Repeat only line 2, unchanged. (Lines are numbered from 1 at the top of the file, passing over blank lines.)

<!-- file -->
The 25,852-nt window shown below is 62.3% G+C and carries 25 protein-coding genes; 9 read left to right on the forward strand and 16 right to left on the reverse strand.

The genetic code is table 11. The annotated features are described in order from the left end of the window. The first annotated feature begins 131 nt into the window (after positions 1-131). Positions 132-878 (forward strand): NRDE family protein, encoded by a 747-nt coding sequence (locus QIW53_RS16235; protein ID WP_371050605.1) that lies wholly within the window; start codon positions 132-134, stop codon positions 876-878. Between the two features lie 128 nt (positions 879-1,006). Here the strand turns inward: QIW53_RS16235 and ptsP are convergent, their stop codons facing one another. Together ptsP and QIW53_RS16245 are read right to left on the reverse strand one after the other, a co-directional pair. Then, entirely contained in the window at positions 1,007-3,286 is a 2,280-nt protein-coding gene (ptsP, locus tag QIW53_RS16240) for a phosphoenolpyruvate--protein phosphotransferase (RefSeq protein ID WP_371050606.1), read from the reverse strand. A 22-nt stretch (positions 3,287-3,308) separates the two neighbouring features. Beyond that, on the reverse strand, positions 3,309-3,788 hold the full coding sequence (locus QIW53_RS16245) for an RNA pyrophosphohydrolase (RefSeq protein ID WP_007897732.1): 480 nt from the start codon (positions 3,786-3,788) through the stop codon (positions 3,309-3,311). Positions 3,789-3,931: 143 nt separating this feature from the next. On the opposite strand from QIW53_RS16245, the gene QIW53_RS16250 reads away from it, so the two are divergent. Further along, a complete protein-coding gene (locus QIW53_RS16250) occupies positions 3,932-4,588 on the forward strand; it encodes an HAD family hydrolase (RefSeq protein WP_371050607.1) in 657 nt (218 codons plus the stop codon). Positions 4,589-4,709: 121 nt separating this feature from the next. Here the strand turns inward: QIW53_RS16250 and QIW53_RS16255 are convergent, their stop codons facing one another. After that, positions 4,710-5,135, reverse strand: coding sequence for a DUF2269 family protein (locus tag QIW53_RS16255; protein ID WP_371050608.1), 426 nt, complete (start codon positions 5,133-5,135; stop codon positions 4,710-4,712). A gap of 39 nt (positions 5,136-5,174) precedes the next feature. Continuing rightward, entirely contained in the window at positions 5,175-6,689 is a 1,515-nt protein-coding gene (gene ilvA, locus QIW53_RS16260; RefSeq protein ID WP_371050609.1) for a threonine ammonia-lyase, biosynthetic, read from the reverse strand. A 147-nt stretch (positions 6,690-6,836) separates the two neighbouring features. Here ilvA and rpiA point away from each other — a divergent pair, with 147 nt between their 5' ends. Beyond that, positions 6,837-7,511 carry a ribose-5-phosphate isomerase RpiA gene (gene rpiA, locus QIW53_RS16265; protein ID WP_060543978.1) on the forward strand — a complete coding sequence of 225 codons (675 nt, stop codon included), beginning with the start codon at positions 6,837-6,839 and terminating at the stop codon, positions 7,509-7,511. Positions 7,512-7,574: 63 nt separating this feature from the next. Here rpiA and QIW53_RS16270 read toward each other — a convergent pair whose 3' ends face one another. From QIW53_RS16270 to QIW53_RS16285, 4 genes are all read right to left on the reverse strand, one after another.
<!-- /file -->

The genetic code is table 11. The annotated features are described in order from the left end of the window. The first annotated feature begins 131 nt into the window (after positions 1-131). Positions 132-878 (forward strand): NRDE family protein, encoded by a 747-nt coding sequence (locus QIW53_RS16235; protein ID WP_371050605.1) that lies wholly within the window; start codon positions 132-134, stop codon positions 876-878. Between the two features lie 128 nt (positions 879-1,006). Here the strand turns inward: QIW53_RS16235 and ptsP are convergent, their stop codons facing one another. Together ptsP and QIW53_RS16245 are read right to left on the reverse strand one after the other, a co-directional pair. Then, entirely contained in the window at positions 1,007-3,286 is a 2,280-nt protein-coding gene (ptsP, locus tag QIW53_RS16240) for a phosphoenolpyruvate--protein phosphotransferase (RefSeq protein ID WP_371050606.1), read from the reverse strand. A 22-nt stretch (positions 3,287-3,308) separates the two neighbouring features. Beyond that, on the reverse strand, positions 3,309-3,788 hold the full coding sequence (locus QIW53_RS16245) for an RNA pyrophosphohydrolase (RefSeq protein ID WP_007897732.1): 480 nt from the start codon (positions 3,786-3,788) through the stop codon (positions 3,309-3,311). Positions 3,789-3,931: 143 nt separating this feature from the next. On the opposite strand from QIW53_RS16245, the gene QIW53_RS16250 reads away from it, so the two are divergent. Further along, a complete protein-coding gene (locus QIW53_RS16250) occupies positions 3,932-4,588 on the forward strand; it encodes an HAD family hydrolase (RefSeq protein WP_371050607.1) in 657 nt (218 codons plus the stop codon). Positions 4,589-4,709: 121 nt separating this feature from the next. Here the strand turns inward: QIW53_RS16250 and QIW53_RS16255 are convergent, their stop codons facing one another. After that, positions 4,710-5,135, reverse strand: coding sequence for a DUF2269 family protein (locus tag QIW53_RS16255; protein ID WP_371050608.1), 426 nt, complete (start codon positions 5,133-5,135; stop codon positions 4,710-4,712). A gap of 39 nt (positions 5,136-5,174) precedes the next feature. Continuing rightward, entirely contained in the window at positions 5,175-6,689 is a 1,515-nt protein-coding gene (gene ilvA, locus QIW53_RS16260; RefSeq protein ID WP_371050609.1) for a threonine ammonia-lyase, biosynthetic, read from the reverse strand. A 147-nt stretch (positions 6,690-6,836) separates the two neighbouring features. Here ilvA and rpiA point away from each other — a divergent pair, with 147 nt between their 5' ends. Beyond that, positions 6,837-7,511 carry a ribose-5-phosphate isomerase RpiA gene (gene rpiA, locus QIW53_RS16265; protein ID WP_060543978.1) on the forward strand — a complete coding sequence of 225 codons (675 nt, stop codon included), beginning with the start codon at positions 6,837-6,839 and terminating at the stop codon, positions 7,509-7,511. Positions 7,512-7,574: 63 nt separating this feature from the next. Here rpiA and QIW53_RS16270 read toward each other — a convergent pair whose 3' ends face one another. From QIW53_RS16270 to QIW53_RS16285, 4 genes are all read right to left on the reverse strand, one after another.